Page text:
• 171 Some tribunals have relied on the Investment protection objective of BITS to support resolving "uncertainties in [the] interpretation of [Bits] so as to favor the protection of covered investments." See Sgs v. Philippines, para. 116, ICSID Case No. AKts/02/6, decision of 29 January, 2004, available at http://www.worldbank.org/icsid/cases/SGSvPliil-final.pdf. Cf. Noble Ventures Inc. v. Komania, para. 52, ICSID Case No. ARB/01/Il, award of 12 October, 2005, available at http://ita.law.uvic.ca/documents/Noble.pdf, where the tribunal noted that "it is not permissible, as is too often done regarding BITS, to interpret clauses exclusively in favor of investors." UNCTAD has noted an emerging trend toward the view that "investment protection should not be pursued at the expense of other essential public policy concerns." UNC;;Aü, supra note 1 at xiii. 172 In Plasma, the tribunal, adopting the words of Sir lan Sinclair, cautioned about the "risk that the placing of undue emphasis on the 'object and purpose' of a treaty will encourage teleological rnethods of interpretation [whichj, in some of its morc cxtreme forrns, will even deny the relevance of the intentions of the parties." Supra note 19, at para. 193. '�� EI Paso Energy v. Argentina, para. 70, IcsjD Case No. A"/03/15, decided on 27 April, 2006, available at http://www.worldbank.org/icsid/cases/ARB0315-DOJ-E.pdf. 174 Id. at para. 70. The tribunal took issue with the view that ambiguities in BITS should be resolved in favor of foreign investors. 175 See, for example, Article IV of the Hungary/Norway BIT which provides that "[Investments made by investors of one Contracting Party in the territory of the other Contracting Party, as also the returns therefrom, shall be accorded treatment no less favorable than that accorded to investments made by Investors of any third State."

  • In Art. u(4) ofGATT 1994 provides that "[tjhc products of the territory of any contracting party imported into the territory of any other contracting party shall be accorded treatment no less favorable than that accorded to like products of national orignn ..." slIpra note 1(l5. ��� United States - Section 337 of the TarifFAct of 1930, B.I.S.D. L/6439-36S/345, adopted on 7 November 1989, at para. 5.11. 171 Korca - Mcasurcs AfFecting Imports of Fresh, Chilled and Frozen Beef, paras. 135-137, Appellate Body Report, 11 Decernbcr 2000, available at http://docsonline.wto.org/DDFDocuments/t/WT/DS/169ABR.doc. 179 Id. 180 Id. 181 Id. 1K2 United States - Standards for Refonnulated and Conventional Gasoline, Panel Report, WT/DS2/R, 29 January 1996.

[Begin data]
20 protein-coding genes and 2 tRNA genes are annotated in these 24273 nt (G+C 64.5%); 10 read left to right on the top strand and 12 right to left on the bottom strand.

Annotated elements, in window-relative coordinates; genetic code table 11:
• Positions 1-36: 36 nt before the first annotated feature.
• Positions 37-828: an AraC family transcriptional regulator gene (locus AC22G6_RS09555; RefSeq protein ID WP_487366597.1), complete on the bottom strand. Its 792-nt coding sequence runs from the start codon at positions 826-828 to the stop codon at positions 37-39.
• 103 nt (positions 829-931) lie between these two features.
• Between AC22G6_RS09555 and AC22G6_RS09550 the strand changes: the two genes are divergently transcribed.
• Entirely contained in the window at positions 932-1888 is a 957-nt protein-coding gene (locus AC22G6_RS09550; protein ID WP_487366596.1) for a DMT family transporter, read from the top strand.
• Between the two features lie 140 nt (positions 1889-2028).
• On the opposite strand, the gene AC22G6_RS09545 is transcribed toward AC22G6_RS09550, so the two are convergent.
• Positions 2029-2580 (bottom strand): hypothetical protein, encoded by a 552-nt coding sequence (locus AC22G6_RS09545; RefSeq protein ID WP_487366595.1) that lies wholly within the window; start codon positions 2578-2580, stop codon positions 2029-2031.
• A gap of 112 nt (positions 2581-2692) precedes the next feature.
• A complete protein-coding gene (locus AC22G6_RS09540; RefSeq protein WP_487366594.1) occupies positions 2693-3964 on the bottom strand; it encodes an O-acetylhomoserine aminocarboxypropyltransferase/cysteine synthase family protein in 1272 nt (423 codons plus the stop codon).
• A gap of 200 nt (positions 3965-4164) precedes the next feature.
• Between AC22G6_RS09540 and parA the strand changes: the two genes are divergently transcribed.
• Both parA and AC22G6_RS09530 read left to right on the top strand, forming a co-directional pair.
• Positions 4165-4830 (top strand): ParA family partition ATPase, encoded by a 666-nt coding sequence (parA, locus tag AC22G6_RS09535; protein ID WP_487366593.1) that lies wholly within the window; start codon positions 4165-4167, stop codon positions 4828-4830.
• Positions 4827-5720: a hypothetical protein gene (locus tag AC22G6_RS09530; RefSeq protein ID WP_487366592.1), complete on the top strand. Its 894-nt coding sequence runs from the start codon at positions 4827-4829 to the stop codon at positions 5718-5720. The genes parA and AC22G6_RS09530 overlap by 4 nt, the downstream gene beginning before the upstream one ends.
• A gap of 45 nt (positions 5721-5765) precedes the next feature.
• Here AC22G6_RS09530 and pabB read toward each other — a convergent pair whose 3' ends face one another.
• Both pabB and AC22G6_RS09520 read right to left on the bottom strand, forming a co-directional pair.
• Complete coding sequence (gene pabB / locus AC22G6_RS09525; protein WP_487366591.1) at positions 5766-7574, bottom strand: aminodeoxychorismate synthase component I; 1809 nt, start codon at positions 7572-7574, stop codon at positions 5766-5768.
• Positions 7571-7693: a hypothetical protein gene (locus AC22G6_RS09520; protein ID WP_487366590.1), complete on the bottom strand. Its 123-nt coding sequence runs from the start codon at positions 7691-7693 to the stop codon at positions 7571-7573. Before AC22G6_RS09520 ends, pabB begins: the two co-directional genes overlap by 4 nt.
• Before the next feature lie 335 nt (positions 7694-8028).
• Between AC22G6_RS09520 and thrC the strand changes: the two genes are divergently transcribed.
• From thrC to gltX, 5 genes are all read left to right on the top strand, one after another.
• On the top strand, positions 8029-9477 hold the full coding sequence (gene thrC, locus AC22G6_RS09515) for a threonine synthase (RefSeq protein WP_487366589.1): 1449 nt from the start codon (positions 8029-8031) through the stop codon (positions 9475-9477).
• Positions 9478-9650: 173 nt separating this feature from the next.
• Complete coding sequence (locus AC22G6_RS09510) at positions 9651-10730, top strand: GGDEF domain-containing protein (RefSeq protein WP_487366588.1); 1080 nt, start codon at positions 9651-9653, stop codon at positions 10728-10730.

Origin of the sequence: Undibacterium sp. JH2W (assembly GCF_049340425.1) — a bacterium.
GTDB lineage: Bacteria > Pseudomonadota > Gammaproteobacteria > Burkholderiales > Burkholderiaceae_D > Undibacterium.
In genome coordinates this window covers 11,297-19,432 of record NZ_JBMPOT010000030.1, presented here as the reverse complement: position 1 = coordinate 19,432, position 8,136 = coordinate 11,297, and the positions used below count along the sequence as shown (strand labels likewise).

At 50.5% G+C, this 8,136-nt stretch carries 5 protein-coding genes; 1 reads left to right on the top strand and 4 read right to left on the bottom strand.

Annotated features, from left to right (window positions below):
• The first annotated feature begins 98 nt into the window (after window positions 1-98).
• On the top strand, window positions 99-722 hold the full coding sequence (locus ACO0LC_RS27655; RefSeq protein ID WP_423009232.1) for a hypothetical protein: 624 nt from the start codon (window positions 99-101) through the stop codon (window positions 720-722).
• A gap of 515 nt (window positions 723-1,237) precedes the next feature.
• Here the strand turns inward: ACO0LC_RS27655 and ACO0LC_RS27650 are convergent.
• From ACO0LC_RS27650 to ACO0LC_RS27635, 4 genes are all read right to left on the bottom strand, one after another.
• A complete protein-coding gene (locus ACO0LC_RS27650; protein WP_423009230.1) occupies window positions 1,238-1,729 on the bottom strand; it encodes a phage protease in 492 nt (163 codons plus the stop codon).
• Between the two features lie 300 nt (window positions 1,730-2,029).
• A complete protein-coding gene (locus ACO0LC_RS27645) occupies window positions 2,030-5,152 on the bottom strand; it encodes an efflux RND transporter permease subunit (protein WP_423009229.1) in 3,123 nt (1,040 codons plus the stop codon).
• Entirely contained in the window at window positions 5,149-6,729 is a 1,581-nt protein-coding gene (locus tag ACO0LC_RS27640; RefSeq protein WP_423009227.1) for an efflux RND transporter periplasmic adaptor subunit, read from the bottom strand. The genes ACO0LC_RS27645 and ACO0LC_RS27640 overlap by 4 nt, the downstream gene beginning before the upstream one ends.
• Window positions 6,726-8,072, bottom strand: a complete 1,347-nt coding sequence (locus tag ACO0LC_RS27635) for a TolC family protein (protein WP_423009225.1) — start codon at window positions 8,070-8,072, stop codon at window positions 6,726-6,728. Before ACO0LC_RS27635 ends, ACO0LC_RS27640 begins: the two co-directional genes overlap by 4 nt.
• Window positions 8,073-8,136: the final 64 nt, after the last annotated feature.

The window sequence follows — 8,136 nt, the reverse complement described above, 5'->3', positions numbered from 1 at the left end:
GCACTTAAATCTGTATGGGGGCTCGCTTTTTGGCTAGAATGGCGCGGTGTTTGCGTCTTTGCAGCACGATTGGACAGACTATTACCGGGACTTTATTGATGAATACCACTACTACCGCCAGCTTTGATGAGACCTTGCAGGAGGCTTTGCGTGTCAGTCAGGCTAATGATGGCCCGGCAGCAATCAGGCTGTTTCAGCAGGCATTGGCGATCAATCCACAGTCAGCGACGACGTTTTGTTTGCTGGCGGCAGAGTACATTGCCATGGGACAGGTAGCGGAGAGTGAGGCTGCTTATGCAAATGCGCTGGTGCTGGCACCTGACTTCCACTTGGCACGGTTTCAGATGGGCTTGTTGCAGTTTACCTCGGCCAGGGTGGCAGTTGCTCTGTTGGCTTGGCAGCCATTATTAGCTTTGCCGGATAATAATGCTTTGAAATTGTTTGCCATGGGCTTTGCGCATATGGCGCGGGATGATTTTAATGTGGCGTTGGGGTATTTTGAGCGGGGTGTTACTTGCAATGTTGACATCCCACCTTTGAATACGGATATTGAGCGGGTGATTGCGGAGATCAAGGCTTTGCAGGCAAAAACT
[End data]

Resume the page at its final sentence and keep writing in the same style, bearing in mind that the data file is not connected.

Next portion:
• 183 ld. at para. 6.10. 184 For examplc, in critiquing the Maffezini award, Kurtz, supra note 86, at 880, has noted that the tribunal merely assumed that "access to the Spanish courts in the eighteen-month period [was] 'less favorable' than direct arbitral proceedings." In his view this approach demonstrates both "an epistemological belief in the superiority of Investment arbitration" and "a lack of rigorous comparison between the two fonns of adjudication." 185 Supra note 133. �se A "fork-in-the-road" typically requires an investor to elect to pursue his claim either locally or through international arbitration, with one election precluding the other. 187 Siemens, supra note 133, at para. 116. 188 Id. at para. 120. m Id. 190 Id. n" Id.

  • InId. at para. 119.

  • ry3 This is similar to the approach adopted by GA 1 1 /WTO panels. For examples, in the Section 337 case, the panel concentrated on the differences in procedural rules applicable to imported and domestic goods in determining whether the national treatment requirement had been breached. According to the tribunal, "given the differences between the proceedings of the USITC and of federal courts, to provide the complainant with a choice of forurn where imported products are concerned and to provide no corresponding choice where domestically-produced products are concerned is in itself less favorable treatment of imported products and is therefore inconsistent with [the national treatment requirement.]" Supra note 177, at para. 5.18. 194 See discussion on MFN clauses and dispute resolution, infra. 195 See, e.g., Barry Appleton, MFN and International Investment Treaty Arbitration: Have We Lost Sißht of the Forest through the Trees? 2005 App. News 052 ("Most commentators accept that, at the least, MFN clauses give investors the better protection offered in the Substantive provisions of other treaties.") 196 For example, most MFN clauses in BITS exclude treatment accorded to third parties under the terms of a regional or other trading agreements.